Monday, 21 February 2011


On Thursday night, post work, Mum, Dad and I jump in the car, drive to Nottingham. We arrive late, venture out for dinner. It is dark and cold, damp, and the streets seem to be full of packs of men, some possibly students, some not, drunk and loud and vaguely intimidating at worst, simply unpleasant at best. But on Friday, still grey and cold, we explore the city, and I find much to like. The Nottingham Contemporary an amazing gallery, the purpose of our visit - Dad, an architect, wants to see the building - concrete and modern but imprinted with the pattern of Nottingham lace. I like the contrast. The exhibitions are good, Anne Collier's photographs, Jack Goldstein's installations and acrylics. Tucked away in a small room, we stumble upon John Newling's Miracle Trees, find the artist himself there, tending the saplings, start talking to him. I am hooked, fascinated by this amazing plant that I have never before heard of, that has huge nutritional value, is able to purify water and possesses medicinal qualities. We have lunch at Delilah's, a deli near the gallery, goat's cheese, honey and pecan nut sandwich, a choice of bread. Rows and rows of jars, jams and spreads, olives, fresh meat, cheese, baked goods, friendly staff. My kind of place. Tea and something sweet in The Walk Cafe, exotic tea blends (I have Nosy Be, because of the Madagascar connection, black tea with peach and vanilla, divinely scented) huge slices of sponge, light as a feather, glorious golden yellow in colour. Lemon sponge for Mum, blueberry sponge for me, and Dad has the carrot cake. The china is mostly floral and mismatched, and again I feel at home. Later we explore the vintage shops (including here and here) and charity shops, I buy a few things, lust after others, lots of great stuff on offer, and much cheaper than in London. In the evening we eat at The Larder on Goosegate in the original Boots the chemist, wonderful atmosphere, all candlelight and chandeliers dripping with cut glass, fans beating lazily up above. I eat a vegetarian Shepherd's Pie, brown lentils topped with cheesy mash, perfect to ward off the cold outside. It is the Nottingham Light Night, a festival of light installations across the city, and we stumble across a few of these, my favourite being a human jukebox in an old trailer. True Grit at the cinema, which I enjoy, but am not blown away by. Saturday we drive back South via Melton Mowbray, the pork pies for which it is famous go unappreciated by this family of vegetarians, but the charity shops are good and there are fat bunches of red tulips for £1 each at the market which is packing up for the day. I buy two bunches, fill a jug with them when I return home. Sunday I breakfast on grapefruit, hit the Clerkenwell Vintage Fashion Fair again with Anna, then retreat indoors again, away from the drizzle and the seemingly constant grey, chop onions and measure out spices for Dal, let its turmeric dyed depths putter away on the hob as I get into my pyjamas, pull on a cardigan, tuck myself away from the February night.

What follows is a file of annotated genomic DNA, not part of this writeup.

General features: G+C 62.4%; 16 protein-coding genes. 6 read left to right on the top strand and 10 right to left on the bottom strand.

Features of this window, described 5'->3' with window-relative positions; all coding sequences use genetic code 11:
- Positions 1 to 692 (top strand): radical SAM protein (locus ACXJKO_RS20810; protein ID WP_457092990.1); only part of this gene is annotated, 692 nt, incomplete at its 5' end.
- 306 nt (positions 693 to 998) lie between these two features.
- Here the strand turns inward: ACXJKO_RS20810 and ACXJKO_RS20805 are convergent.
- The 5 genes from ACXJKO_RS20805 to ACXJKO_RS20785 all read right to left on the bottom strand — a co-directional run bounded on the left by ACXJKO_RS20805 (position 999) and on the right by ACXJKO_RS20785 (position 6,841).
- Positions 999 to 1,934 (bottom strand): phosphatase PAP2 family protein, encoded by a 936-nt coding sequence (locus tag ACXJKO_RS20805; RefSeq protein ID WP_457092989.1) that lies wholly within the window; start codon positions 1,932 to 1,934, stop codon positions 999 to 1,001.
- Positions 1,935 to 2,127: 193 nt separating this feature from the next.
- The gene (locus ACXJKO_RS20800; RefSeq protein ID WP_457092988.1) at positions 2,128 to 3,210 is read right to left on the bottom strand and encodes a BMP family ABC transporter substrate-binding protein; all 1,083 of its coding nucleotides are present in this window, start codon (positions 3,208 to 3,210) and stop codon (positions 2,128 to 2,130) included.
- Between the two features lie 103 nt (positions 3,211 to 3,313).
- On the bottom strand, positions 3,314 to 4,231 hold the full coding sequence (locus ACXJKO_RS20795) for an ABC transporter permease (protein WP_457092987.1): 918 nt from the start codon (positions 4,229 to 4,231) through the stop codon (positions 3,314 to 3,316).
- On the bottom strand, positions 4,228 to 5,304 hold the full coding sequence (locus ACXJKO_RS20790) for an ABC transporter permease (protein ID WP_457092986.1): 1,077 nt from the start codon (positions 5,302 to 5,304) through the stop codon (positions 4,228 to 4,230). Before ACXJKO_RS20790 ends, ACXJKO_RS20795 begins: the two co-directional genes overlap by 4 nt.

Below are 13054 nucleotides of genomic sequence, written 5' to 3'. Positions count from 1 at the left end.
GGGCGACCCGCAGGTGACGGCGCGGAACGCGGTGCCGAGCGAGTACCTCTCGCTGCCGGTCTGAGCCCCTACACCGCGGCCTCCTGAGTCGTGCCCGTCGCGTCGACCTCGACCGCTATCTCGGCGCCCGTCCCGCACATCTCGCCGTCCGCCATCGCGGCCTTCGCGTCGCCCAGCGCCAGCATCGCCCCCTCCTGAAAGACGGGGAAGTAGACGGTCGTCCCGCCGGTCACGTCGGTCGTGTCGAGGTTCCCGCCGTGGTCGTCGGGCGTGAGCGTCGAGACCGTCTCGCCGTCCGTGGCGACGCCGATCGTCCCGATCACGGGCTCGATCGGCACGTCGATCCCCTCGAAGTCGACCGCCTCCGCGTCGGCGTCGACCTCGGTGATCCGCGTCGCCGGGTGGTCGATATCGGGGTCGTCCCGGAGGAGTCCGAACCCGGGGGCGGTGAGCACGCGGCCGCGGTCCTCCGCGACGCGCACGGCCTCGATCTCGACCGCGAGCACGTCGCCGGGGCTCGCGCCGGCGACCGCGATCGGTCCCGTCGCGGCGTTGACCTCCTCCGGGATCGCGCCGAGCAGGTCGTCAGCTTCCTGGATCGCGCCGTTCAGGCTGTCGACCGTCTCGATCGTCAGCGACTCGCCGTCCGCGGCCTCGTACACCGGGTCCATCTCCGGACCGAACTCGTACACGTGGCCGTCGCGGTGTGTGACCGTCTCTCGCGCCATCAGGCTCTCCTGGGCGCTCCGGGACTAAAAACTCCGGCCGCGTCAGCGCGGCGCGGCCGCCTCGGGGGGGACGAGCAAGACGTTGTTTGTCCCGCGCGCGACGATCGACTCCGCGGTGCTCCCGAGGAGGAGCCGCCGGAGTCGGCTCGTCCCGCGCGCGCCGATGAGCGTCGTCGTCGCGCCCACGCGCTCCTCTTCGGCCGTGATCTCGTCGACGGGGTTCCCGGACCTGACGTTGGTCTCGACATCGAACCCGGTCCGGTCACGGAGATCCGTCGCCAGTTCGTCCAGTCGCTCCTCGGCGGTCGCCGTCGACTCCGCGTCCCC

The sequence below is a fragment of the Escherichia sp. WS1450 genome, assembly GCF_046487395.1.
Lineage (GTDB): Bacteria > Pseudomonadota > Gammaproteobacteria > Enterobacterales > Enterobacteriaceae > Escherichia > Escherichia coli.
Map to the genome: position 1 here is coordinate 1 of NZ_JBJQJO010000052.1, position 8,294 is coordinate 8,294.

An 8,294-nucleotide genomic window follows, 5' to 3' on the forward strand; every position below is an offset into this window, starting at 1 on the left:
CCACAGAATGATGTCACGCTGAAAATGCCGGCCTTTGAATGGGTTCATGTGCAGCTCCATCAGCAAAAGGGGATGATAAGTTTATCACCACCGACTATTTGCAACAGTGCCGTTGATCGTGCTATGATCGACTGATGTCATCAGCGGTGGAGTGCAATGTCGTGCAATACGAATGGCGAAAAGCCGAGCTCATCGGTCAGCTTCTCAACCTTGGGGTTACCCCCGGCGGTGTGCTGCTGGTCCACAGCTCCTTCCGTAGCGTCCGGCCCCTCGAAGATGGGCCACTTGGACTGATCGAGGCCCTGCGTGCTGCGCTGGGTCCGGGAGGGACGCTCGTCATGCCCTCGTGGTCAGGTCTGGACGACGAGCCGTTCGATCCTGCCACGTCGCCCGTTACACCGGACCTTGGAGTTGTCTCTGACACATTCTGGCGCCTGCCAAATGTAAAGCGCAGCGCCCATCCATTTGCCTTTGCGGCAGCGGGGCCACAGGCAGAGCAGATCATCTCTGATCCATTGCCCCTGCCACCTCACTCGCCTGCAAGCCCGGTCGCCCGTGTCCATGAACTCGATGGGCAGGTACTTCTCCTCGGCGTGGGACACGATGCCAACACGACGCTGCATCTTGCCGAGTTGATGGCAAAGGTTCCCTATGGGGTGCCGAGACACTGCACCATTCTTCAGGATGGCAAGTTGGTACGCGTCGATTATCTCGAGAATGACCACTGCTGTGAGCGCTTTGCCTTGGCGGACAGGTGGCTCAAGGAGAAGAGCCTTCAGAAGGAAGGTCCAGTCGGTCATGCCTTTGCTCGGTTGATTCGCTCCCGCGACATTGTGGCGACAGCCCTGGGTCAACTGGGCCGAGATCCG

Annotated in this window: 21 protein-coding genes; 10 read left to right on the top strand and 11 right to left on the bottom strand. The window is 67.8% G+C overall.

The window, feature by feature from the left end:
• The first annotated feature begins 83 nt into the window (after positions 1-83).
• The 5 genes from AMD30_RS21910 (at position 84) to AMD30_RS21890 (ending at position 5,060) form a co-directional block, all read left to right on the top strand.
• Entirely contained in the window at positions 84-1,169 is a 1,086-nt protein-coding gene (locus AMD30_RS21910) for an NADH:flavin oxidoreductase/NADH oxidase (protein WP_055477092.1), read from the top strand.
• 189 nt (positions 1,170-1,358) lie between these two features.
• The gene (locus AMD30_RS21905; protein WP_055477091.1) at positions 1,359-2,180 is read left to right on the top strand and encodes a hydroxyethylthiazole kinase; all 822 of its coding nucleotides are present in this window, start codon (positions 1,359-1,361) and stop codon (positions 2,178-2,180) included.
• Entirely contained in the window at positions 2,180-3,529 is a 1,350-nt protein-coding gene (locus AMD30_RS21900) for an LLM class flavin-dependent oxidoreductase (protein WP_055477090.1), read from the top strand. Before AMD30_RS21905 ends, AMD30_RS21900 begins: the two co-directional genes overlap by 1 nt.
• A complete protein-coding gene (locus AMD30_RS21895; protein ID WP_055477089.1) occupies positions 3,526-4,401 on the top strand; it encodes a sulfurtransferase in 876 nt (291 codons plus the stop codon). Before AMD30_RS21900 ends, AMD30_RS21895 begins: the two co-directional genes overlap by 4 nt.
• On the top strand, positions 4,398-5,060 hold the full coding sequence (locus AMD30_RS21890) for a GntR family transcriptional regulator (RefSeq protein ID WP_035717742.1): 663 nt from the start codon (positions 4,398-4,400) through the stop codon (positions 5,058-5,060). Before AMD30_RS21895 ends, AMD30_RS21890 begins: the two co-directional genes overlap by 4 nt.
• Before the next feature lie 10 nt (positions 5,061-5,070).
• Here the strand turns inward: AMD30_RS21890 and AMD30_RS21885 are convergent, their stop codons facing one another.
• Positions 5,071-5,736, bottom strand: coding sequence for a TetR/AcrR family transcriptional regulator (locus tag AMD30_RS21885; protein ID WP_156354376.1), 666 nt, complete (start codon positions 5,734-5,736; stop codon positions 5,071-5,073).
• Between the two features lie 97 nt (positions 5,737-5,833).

Tuesday, 15 February 2011

Valentines and Vulvas

A weekend of pink and scarlet, roses and red velvet, foil wrapped heart shaped chocolates, palest pink lychee punch. We have a cocktail party Saturday night, my flatmates and I, Valentine's themed in an attempt to get it all out the way in one big saccharine extravaganza, before the day in question itself.

The three of us spend Friday night in, baking red velvet cupcakes, heart shaped mini Victoria sponges, chocolate-peanut butter slices punched into tiny heart shapes, heart shaped sand cookies, marshmallow studded Rocky Road. Clouds of icing sugar that make me sneeze, bottle after bottle of red food colouring that stains my hands, splatters the work surface. I lick about ten kitchen implements clean, feel mildly nauseous.